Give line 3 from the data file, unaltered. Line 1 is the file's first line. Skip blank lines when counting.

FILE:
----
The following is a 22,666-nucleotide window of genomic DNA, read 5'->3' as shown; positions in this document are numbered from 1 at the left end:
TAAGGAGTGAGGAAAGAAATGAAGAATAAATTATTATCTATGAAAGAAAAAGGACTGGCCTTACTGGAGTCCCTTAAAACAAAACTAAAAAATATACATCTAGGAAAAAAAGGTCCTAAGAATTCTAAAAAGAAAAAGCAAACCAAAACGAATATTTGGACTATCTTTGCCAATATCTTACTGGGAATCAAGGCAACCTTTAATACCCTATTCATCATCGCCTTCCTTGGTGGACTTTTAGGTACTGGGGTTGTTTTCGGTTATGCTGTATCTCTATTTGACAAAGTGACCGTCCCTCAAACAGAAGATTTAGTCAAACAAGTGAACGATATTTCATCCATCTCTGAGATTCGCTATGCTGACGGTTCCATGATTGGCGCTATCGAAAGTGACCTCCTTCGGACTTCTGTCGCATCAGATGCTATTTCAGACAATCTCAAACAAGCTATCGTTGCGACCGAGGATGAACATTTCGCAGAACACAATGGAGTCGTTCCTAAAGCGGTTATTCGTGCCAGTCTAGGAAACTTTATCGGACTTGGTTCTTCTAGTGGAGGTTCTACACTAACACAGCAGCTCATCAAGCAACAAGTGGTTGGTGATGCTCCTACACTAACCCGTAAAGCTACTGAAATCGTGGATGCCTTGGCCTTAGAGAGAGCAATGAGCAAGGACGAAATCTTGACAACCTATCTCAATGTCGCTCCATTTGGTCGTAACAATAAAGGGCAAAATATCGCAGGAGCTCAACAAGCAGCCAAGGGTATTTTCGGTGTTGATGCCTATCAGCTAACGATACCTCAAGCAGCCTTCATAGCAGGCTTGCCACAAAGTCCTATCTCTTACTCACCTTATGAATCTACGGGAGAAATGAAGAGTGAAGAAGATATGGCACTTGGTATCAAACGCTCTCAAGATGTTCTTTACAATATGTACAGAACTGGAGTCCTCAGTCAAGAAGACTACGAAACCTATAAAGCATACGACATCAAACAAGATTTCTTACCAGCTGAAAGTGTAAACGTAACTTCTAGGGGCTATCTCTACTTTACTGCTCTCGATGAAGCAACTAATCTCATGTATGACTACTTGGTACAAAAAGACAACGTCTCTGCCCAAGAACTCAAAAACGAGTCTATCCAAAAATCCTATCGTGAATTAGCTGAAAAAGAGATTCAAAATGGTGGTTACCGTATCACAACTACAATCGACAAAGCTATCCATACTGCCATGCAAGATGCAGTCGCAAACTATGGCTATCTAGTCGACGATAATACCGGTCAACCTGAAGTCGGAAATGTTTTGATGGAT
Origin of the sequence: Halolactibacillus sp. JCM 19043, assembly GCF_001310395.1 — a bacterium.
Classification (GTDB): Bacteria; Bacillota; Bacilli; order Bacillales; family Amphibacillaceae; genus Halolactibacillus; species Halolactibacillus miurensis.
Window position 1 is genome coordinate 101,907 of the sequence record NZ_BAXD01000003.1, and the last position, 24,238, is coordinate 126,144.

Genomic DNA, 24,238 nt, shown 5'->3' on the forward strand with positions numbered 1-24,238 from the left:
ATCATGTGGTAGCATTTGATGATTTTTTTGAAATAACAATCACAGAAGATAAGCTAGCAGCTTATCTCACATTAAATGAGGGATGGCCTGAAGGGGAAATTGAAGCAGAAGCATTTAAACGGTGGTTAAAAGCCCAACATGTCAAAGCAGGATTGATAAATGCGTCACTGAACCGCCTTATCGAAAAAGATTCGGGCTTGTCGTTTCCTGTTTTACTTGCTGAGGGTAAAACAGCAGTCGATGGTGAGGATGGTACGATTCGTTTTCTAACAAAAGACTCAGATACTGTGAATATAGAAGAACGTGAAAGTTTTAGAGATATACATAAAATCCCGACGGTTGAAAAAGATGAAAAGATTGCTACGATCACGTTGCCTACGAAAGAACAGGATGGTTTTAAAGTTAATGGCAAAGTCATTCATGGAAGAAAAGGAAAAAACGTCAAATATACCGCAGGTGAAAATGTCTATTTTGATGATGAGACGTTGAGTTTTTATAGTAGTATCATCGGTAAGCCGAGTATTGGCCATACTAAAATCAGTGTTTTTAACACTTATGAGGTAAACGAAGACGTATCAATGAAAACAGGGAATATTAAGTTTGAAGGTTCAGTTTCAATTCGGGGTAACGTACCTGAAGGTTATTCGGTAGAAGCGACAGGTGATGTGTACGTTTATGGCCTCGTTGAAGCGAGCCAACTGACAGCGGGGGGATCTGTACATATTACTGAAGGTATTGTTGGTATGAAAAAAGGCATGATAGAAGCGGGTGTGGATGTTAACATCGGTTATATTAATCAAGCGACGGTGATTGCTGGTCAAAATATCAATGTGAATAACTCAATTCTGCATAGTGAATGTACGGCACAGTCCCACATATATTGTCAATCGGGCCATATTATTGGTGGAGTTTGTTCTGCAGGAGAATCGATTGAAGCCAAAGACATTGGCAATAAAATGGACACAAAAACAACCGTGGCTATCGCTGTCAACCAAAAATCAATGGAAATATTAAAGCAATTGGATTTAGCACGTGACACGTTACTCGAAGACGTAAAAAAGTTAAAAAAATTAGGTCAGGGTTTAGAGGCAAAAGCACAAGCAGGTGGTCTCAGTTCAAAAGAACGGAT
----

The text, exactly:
Origin of the sequence: Halolactibacillus sp. JCM 19043, assembly GCF_001310395.1 — a bacterium.